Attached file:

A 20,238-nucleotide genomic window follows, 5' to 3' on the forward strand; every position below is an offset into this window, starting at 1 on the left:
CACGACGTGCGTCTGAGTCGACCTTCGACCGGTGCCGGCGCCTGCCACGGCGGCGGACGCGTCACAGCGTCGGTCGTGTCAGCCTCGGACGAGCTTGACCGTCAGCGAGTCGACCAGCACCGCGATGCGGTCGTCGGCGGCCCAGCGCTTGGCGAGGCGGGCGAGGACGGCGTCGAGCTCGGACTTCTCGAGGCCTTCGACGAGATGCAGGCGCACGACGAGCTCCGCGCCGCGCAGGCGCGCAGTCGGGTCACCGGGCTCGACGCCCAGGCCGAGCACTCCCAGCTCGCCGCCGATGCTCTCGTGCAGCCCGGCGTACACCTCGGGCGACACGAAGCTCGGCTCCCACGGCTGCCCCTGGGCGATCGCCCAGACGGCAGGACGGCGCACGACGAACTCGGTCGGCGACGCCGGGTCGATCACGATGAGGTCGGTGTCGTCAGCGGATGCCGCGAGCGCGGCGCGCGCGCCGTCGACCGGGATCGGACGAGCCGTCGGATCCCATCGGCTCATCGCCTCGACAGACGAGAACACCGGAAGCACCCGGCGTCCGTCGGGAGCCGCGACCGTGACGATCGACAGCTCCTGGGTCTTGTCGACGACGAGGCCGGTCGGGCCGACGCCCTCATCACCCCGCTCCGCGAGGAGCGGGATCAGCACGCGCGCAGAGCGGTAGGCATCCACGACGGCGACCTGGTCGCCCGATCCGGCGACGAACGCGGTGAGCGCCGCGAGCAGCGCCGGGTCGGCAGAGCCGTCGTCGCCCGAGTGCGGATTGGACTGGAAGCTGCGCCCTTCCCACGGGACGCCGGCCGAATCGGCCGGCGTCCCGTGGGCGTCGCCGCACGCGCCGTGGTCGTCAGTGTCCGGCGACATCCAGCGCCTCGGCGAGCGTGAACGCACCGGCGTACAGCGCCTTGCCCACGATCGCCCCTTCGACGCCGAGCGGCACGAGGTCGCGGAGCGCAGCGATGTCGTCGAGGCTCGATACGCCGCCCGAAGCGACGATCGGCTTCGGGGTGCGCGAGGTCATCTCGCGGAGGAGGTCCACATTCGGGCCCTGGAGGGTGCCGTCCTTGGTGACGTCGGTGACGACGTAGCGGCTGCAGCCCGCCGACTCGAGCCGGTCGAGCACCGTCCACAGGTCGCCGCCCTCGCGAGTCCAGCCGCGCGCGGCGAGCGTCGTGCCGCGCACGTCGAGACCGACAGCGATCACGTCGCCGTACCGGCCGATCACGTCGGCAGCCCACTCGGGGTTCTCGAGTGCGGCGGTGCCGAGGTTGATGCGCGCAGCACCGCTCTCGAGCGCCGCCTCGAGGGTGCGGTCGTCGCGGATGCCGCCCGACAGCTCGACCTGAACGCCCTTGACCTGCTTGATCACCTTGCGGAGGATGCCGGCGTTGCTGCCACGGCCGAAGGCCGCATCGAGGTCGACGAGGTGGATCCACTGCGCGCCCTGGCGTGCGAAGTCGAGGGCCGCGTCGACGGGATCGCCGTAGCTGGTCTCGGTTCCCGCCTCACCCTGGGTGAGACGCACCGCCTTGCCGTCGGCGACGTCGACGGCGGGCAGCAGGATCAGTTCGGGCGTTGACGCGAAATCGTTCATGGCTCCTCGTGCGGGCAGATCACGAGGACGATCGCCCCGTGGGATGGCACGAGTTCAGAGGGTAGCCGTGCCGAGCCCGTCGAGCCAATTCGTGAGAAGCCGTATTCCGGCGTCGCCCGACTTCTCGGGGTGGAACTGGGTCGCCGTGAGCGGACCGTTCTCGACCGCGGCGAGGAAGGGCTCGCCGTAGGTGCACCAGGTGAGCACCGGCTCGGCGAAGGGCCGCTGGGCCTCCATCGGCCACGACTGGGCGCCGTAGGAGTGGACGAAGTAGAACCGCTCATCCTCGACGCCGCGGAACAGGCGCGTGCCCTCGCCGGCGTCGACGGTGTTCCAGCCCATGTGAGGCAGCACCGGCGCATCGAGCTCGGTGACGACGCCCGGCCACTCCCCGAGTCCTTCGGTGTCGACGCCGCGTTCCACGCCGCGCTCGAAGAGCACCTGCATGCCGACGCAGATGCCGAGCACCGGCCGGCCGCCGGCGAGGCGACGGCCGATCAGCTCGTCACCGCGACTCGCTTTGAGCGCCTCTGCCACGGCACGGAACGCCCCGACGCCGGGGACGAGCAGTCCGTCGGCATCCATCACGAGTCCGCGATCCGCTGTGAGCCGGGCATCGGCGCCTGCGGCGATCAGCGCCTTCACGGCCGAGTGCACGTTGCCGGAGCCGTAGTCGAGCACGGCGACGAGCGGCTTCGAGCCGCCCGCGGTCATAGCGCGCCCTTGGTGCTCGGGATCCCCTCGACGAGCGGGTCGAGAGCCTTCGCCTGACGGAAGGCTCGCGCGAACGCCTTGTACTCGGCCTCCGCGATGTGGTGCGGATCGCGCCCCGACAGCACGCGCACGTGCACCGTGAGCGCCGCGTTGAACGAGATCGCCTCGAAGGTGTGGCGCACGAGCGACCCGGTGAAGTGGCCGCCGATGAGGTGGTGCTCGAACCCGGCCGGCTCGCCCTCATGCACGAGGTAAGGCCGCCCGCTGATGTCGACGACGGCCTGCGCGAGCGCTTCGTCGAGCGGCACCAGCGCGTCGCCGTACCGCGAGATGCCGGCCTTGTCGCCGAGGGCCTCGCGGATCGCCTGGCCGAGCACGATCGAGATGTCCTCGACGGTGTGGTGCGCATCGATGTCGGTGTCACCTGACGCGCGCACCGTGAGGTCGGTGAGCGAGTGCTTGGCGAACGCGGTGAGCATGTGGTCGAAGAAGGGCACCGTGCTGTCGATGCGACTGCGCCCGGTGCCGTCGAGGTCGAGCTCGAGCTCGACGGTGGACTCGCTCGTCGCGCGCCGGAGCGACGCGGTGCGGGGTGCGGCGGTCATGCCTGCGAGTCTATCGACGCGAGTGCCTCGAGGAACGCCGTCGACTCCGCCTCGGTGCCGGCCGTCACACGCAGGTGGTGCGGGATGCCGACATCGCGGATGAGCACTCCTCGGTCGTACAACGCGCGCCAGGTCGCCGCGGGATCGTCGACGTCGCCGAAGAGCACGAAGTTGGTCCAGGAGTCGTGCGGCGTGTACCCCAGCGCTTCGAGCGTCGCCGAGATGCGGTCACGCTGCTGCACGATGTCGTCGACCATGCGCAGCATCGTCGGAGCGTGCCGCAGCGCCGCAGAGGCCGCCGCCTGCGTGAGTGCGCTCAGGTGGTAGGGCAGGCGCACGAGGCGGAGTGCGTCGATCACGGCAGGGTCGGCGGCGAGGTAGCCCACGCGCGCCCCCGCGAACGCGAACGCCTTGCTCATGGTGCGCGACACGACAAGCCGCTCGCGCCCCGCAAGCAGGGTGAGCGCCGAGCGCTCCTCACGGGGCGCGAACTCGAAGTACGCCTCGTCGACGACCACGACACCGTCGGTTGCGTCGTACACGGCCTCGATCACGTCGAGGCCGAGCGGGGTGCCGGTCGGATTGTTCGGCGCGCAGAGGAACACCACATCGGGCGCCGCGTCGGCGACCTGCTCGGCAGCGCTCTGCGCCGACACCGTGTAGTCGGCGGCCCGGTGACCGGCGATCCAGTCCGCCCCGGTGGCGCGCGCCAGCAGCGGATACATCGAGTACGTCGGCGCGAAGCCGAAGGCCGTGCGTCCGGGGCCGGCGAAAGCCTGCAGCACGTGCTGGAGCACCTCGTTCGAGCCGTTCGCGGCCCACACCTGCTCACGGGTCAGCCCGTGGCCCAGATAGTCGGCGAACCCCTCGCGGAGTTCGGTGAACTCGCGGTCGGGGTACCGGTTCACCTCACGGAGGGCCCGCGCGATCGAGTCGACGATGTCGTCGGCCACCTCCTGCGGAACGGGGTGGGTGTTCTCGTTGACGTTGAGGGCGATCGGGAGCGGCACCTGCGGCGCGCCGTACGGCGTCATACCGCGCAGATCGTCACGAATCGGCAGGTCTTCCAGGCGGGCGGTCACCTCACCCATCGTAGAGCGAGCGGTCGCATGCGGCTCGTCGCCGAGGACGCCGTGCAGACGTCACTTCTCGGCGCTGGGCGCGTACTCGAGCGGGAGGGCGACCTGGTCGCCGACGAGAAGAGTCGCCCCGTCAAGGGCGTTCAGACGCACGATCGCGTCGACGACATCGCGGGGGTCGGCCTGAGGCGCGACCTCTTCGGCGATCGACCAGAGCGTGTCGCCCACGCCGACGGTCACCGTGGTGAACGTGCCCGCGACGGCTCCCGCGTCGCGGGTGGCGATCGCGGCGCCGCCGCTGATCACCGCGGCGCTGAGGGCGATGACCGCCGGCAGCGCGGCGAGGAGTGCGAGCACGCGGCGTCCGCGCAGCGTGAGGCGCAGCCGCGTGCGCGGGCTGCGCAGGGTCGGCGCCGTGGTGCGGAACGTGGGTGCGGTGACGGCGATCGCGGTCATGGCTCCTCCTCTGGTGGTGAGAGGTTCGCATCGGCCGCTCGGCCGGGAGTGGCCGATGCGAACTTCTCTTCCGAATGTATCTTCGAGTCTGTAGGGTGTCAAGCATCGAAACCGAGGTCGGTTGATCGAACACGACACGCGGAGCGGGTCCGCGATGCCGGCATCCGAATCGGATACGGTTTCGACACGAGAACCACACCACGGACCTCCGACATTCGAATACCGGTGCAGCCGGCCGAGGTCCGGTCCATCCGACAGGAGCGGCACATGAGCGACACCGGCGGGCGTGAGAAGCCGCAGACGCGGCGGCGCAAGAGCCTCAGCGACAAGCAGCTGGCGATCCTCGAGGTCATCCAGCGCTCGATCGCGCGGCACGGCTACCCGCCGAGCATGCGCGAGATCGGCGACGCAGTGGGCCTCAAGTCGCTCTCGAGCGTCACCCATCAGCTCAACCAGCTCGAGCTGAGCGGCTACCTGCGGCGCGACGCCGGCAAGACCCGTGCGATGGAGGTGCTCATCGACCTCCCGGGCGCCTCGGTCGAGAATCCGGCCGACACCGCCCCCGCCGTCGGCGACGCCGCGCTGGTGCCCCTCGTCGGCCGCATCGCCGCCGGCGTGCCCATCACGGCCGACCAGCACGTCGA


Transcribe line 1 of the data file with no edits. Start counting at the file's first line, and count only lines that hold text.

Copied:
A 20,238-nucleotide genomic window follows, 5' to 3' on the forward strand; every position below is an offset into this window, starting at 1 on the left: